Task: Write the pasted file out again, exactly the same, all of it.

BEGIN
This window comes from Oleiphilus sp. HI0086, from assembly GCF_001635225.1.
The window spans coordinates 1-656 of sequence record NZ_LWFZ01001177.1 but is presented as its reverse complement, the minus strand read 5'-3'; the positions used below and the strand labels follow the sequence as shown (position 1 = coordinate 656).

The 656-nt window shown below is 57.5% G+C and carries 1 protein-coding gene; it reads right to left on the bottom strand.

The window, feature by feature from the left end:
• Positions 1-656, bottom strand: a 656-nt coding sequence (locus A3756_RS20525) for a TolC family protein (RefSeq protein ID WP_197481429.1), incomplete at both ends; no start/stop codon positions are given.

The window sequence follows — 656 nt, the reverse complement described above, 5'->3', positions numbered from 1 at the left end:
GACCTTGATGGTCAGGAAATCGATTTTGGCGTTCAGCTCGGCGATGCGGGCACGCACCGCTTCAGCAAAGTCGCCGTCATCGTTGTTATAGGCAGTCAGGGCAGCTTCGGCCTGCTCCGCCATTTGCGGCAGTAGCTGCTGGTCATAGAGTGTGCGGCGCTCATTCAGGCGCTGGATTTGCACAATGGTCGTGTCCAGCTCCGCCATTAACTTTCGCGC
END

This window comes from Oleiphilus sp. HI0086, from assembly GCF_001635225.1.
The window spans coordinates 1-656 of sequence record NZ_LWFZ01001177.1 but is presented as its reverse complement, the minus strand read 5'-3'; the positions used below and the strand labels follow the sequence as shown (position 1 = coordinate 656).

The 656-nt window shown below is 57.5% G+C and carries 1 protein-coding gene; it reads right to left on the bottom strand.

The window, feature by feature from the left end:
• Positions 1-656, bottom strand: a 656-nt coding sequence (locus A3756_RS20525) for a TolC family protein (RefSeq protein ID WP_197481429.1), incomplete at both ends; no start/stop codon positions are given.

The window sequence follows — 656 nt, the reverse complement described above, 5'->3', positions numbered from 1 at the left end:
GACCTTGATGGTCAGGAAATCGATTTTGGCGTTCAGCTCGGCGATGCGGGCACGCACCGCTTCAGCAAAGTCGCCGTCATCGTTGTTATAGGCAGTCAGGGCAGCTTCGGCCTGCTCCGCCATTTGCGGCAGTAGCTGCTGGTCATAGAGTGTGCGGCGCTCATTCAGGCGCTGGATTTGCACAATGGTCGTGTCCAGCTCCGCCATTAACTTTCGCGC